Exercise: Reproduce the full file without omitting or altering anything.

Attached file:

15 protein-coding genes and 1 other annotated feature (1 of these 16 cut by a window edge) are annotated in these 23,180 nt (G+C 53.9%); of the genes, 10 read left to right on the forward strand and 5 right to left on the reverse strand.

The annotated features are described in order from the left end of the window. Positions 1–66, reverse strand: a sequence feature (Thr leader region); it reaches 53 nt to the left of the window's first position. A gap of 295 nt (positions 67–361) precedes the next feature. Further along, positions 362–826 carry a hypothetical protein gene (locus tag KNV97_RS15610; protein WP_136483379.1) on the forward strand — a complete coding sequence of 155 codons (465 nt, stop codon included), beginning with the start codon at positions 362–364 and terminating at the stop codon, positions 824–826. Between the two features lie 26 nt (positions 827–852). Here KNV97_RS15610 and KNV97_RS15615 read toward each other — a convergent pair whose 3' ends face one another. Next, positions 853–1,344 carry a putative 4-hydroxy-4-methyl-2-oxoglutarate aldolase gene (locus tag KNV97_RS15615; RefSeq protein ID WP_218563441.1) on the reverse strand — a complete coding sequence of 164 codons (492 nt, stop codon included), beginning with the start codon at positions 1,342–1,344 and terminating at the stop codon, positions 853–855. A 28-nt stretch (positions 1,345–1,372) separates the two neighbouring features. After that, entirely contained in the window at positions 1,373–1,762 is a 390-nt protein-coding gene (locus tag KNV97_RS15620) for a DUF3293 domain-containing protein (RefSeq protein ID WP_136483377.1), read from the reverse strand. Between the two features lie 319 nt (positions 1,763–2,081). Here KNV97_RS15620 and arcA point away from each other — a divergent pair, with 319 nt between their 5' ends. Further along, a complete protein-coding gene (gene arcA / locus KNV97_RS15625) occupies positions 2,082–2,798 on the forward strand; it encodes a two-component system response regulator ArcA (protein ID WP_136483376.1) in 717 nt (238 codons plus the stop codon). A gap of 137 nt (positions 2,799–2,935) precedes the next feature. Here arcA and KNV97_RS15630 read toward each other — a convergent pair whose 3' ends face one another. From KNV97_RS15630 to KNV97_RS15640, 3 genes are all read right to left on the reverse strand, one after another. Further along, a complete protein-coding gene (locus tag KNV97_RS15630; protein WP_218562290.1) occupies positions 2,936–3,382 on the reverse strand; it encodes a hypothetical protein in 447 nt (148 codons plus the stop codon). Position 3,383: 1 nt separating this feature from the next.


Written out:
15 protein-coding genes and 1 other annotated feature (1 of these 16 cut by a window edge) are annotated in these 23,180 nt (G+C 53.9%); of the genes, 10 read left to right on the forward strand and 5 right to left on the reverse strand.

The annotated features are described in order from the left end of the window. Positions 1–66, reverse strand: a sequence feature (Thr leader region); it reaches 53 nt to the left of the window's first position. A gap of 295 nt (positions 67–361) precedes the next feature. Further along, positions 362–826 carry a hypothetical protein gene (locus tag KNV97_RS15610; protein WP_136483379.1) on the forward strand — a complete coding sequence of 155 codons (465 nt, stop codon included), beginning with the start codon at positions 362–364 and terminating at the stop codon, positions 824–826. Between the two features lie 26 nt (positions 827–852). Here KNV97_RS15610 and KNV97_RS15615 read toward each other — a convergent pair whose 3' ends face one another. Next, positions 853–1,344 carry a putative 4-hydroxy-4-methyl-2-oxoglutarate aldolase gene (locus tag KNV97_RS15615; RefSeq protein ID WP_218563441.1) on the reverse strand — a complete coding sequence of 164 codons (492 nt, stop codon included), beginning with the start codon at positions 1,342–1,344 and terminating at the stop codon, positions 853–855. A 28-nt stretch (positions 1,345–1,372) separates the two neighbouring features. After that, entirely contained in the window at positions 1,373–1,762 is a 390-nt protein-coding gene (locus tag KNV97_RS15620) for a DUF3293 domain-containing protein (RefSeq protein ID WP_136483377.1), read from the reverse strand. Between the two features lie 319 nt (positions 1,763–2,081). Here KNV97_RS15620 and arcA point away from each other — a divergent pair, with 319 nt between their 5' ends. Further along, a complete protein-coding gene (gene arcA / locus KNV97_RS15625) occupies positions 2,082–2,798 on the forward strand; it encodes a two-component system response regulator ArcA (protein ID WP_136483376.1) in 717 nt (238 codons plus the stop codon). A gap of 137 nt (positions 2,799–2,935) precedes the next feature. Here arcA and KNV97_RS15630 read toward each other — a convergent pair whose 3' ends face one another. From KNV97_RS15630 to KNV97_RS15640, 3 genes are all read right to left on the reverse strand, one after another. Further along, a complete protein-coding gene (locus tag KNV97_RS15630; protein WP_218562290.1) occupies positions 2,936–3,382 on the reverse strand; it encodes a hypothetical protein in 447 nt (148 codons plus the stop codon). Position 3,383: 1 nt separating this feature from the next.